When best-selling novelist Michel Houellebecq briefly disappeared in 2011 during a book tour, speculation about his disappearance ranged from drunken stupor to being taken hostage by terrorists. In The Kidnapping of Michel Houellebecq, director Guillaume Nicloux goes the extra step in bringing one of the speculations to life. A hybrid of documentary and fiction with a dash of comedy, this French film has the real Michel Houellebecq starring as himself in a work that recalls Charlie Kaufman. — Jean Trinh
"The Liberator" | Director: Alberto Arvelo
The underappreciated Édgar Ramírez (Carlos, Zero Dark Thirty) takes the lead role in a historical biopic of one of the most revered figures in Latin American history: Simón Bolívar. The Liberator is a historical costume epic that depicts the complexity behind the heroic figure while also staging spectacular battle scenes. The Liberator features a score written by the LA Phil's own Gustavo Dudamel.
"Man From Reno" | Director: Dave Boyle
After tackling several quirky comedies that feature Japanese and Japanese-American characters (Big Dreams, Little Tokyo, White On Rice), writer-director Dave Boyle turns to the thriller genre in Man From Reno. In the neo-noirish film, a Japanese crime novelist and a small town sheriff both grapple with a disappearance and become embroiled in a puzzling San Francisco murder mystery. The film, in English and Japanese, stars Pepe Serna (Scarface) in a rare leading role. — Christine N. Ziemba
"Supremacy" | Director: Deon Taylor
Supremacy is a gripping hostage drama about a white supremacist who murders a black cop within hours of release from a maximum-security prison. Desperate and now on the run, he invades the home of a black family and takes them hostage. It's a disturbing and suspenseful tale about hate and race in America—even made more chilling by the fact that it's based on a true story. Look for great performances by Joe Anderson, Danny Glover and Derek Luke. Supremacy screens as part of the festival's LA Muse section. — Christine N. Ziemba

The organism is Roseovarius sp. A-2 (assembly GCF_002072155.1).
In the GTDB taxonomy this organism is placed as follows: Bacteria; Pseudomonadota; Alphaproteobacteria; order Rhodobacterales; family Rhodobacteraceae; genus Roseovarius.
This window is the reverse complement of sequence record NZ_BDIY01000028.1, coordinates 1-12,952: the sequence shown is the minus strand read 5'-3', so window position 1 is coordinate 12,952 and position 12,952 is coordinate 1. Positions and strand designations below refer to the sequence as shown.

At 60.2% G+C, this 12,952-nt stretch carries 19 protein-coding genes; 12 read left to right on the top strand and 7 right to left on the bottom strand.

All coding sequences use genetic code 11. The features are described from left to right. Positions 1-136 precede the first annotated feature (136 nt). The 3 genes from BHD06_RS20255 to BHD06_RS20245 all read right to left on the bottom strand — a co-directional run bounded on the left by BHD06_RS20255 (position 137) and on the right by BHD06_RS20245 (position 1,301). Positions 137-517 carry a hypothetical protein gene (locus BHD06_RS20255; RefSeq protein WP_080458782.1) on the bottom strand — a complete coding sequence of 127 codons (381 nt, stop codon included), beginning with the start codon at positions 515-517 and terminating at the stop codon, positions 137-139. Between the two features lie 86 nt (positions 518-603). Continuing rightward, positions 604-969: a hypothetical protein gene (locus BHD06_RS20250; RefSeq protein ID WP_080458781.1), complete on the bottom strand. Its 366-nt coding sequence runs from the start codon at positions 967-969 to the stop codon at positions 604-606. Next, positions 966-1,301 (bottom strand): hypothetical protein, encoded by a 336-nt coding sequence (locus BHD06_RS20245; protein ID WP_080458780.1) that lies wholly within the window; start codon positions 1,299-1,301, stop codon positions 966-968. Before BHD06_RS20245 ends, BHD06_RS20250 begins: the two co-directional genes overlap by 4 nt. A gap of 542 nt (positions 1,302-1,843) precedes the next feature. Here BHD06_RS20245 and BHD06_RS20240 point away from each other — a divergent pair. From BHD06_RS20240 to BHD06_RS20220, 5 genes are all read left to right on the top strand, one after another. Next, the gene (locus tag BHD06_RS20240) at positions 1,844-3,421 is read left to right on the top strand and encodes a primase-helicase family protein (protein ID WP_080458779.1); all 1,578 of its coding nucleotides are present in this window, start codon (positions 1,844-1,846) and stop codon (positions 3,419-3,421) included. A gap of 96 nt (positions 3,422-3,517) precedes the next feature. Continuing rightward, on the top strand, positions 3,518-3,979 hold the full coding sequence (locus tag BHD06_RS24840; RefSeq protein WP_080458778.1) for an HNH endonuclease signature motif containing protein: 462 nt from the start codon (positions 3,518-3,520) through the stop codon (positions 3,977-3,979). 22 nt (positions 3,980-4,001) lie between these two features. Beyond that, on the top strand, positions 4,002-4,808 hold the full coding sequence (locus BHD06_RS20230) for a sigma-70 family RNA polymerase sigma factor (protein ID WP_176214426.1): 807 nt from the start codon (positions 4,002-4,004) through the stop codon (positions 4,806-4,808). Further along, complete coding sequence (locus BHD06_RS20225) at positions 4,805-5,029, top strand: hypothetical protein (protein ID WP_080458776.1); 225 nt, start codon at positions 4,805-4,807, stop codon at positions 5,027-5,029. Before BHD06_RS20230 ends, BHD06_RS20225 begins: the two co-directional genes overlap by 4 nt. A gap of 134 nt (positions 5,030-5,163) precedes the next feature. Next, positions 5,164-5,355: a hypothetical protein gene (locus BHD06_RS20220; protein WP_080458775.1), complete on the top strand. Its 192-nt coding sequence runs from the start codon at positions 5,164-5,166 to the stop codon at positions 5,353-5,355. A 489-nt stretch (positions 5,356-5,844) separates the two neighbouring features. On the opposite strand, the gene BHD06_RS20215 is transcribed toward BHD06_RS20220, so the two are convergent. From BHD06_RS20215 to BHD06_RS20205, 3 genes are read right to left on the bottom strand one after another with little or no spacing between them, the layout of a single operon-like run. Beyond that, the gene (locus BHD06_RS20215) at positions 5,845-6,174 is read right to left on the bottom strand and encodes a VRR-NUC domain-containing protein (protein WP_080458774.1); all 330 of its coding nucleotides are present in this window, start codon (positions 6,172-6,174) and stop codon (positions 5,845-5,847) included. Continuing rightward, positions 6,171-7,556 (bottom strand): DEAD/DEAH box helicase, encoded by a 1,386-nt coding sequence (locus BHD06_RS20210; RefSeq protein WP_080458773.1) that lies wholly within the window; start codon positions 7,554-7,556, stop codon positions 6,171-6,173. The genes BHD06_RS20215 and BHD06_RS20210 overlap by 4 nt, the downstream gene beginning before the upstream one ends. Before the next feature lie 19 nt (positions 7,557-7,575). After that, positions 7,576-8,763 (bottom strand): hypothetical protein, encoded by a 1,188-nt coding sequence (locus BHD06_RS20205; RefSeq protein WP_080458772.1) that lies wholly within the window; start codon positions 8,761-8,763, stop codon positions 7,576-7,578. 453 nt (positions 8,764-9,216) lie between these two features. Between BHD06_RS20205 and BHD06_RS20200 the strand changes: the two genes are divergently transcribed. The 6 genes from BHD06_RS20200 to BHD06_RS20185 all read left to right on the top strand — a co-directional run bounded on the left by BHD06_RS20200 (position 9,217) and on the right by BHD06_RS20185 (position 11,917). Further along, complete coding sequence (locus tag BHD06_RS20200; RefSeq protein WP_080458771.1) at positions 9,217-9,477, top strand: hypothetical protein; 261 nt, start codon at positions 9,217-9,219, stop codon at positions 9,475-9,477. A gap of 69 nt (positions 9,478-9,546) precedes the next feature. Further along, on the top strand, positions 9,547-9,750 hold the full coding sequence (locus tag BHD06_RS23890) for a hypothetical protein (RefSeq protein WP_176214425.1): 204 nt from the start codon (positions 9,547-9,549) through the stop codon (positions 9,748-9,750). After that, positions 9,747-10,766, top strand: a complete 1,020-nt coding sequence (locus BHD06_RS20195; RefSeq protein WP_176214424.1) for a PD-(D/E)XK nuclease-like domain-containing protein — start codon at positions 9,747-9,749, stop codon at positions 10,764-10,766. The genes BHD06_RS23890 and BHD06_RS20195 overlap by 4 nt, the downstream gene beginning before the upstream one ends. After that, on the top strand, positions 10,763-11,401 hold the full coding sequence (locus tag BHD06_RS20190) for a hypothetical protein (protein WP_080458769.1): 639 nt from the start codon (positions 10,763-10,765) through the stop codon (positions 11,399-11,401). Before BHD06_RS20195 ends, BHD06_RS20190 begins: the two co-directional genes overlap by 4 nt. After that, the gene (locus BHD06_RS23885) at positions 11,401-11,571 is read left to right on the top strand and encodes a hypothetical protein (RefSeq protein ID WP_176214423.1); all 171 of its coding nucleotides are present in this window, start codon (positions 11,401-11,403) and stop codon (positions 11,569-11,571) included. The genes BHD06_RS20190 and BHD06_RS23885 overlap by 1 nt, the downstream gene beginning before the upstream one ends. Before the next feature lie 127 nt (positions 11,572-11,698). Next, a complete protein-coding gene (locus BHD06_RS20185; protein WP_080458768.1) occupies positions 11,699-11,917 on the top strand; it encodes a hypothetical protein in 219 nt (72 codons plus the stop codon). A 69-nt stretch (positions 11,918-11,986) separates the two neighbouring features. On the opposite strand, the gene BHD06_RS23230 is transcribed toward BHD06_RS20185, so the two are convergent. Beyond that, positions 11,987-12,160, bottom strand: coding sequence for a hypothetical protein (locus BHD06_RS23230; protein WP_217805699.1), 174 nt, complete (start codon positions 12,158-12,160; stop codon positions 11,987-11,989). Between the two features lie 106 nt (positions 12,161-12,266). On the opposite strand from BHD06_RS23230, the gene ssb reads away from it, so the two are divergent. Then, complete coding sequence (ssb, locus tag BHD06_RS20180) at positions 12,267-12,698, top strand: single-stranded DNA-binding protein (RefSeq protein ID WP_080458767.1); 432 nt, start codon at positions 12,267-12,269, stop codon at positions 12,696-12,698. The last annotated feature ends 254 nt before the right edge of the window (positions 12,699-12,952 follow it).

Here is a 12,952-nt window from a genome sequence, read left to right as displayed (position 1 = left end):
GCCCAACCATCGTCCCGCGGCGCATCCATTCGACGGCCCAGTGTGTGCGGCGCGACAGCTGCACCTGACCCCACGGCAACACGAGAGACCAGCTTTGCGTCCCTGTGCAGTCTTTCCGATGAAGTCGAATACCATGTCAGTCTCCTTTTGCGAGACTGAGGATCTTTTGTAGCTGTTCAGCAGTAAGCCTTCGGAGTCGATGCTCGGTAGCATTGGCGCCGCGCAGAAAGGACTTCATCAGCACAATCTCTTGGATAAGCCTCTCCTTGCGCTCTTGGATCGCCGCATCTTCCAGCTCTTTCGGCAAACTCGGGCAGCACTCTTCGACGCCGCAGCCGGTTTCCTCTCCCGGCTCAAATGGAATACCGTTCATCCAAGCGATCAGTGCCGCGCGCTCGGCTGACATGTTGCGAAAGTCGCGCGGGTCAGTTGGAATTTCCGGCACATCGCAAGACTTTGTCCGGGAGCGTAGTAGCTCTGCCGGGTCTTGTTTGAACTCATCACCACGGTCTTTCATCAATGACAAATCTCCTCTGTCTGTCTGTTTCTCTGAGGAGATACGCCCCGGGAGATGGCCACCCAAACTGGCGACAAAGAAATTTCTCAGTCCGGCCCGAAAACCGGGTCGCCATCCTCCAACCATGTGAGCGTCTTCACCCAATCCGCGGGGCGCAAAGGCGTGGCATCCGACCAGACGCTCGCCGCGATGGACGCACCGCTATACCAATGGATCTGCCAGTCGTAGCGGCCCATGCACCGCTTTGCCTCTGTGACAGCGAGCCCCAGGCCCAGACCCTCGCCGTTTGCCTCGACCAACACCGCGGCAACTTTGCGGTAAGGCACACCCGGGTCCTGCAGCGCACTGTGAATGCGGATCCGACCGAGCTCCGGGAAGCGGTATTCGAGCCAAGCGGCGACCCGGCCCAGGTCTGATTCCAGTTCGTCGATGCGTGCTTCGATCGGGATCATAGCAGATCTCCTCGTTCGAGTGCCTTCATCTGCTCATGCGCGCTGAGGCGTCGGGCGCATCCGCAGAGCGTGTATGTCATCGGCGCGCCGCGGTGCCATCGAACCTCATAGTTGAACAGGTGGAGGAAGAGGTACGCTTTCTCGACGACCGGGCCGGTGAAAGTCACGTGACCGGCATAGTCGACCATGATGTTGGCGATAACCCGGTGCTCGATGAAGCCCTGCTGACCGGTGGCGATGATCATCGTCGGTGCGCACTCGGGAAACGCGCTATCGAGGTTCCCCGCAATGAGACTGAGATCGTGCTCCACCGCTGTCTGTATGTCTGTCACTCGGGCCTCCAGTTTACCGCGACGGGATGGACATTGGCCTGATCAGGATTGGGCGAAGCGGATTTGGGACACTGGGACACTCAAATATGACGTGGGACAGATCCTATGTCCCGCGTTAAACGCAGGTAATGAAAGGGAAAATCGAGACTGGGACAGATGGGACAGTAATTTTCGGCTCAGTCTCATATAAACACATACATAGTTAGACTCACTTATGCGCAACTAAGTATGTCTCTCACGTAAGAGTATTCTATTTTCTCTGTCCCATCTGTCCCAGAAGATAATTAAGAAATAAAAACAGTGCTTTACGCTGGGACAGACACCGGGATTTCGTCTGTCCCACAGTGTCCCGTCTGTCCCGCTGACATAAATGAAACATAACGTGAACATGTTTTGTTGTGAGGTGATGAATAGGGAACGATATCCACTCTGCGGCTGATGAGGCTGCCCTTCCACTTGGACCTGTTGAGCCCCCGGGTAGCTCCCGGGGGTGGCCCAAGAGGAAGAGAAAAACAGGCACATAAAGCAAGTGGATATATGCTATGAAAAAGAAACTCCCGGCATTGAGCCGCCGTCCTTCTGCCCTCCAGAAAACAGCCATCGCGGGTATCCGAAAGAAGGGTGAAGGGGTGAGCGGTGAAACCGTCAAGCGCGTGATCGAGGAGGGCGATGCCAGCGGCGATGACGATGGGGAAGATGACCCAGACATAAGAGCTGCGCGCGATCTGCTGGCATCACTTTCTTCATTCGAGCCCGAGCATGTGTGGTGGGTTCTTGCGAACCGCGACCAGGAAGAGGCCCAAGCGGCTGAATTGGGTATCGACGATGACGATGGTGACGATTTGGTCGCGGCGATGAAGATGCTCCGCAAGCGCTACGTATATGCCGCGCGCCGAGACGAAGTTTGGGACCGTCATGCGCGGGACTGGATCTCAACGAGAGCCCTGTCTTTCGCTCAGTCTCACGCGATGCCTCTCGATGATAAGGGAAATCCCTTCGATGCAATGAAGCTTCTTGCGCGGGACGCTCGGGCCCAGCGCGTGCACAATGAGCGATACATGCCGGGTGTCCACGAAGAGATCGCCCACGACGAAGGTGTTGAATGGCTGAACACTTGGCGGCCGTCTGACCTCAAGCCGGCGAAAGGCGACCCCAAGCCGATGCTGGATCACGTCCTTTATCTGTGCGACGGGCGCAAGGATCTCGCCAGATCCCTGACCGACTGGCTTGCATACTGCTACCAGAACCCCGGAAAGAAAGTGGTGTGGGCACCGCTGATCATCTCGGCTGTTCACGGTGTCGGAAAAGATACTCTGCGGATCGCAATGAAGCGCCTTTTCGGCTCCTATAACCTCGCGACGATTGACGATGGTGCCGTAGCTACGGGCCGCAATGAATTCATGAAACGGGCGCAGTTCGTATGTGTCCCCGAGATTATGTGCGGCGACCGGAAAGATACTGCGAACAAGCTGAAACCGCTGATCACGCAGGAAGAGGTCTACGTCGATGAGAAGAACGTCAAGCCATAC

"Uncertain Terms" | Director: Nathan Silver
Writer-director Nathan Silver (not to be confused with the founder of FiveThirtyEight) made a name for himself with the indie gems Soft In The Head and Exit Elena, and his latest film Uncertain Terms is a sure bet to be one of the main contenders in the Narrative Competition. True to indie form, the film is a low-key drama of a love triangle with beautiful cinematography by Cody Stokes.
"The Young Kieslowski" | Director: Kerem Sanga
Two Caltech kids find themselves in over their smart heads in The Young Kieslowski, the second feature film by writer-director Kerem Sanga. The comedy-drama stars Ryan Malgarini as the socially awkward titular character who gets a girl (Haley Lu Richardson) pregnant—with twins—the first time he has sex. The two learn to navigate the waters of adulthood and possible parenthood together. — Christine N. Ziemba
The LA Film Fest runs all the way through to June 19th. Most events and screenings take place at L.A. LIVE. Check the website for event details and tickets.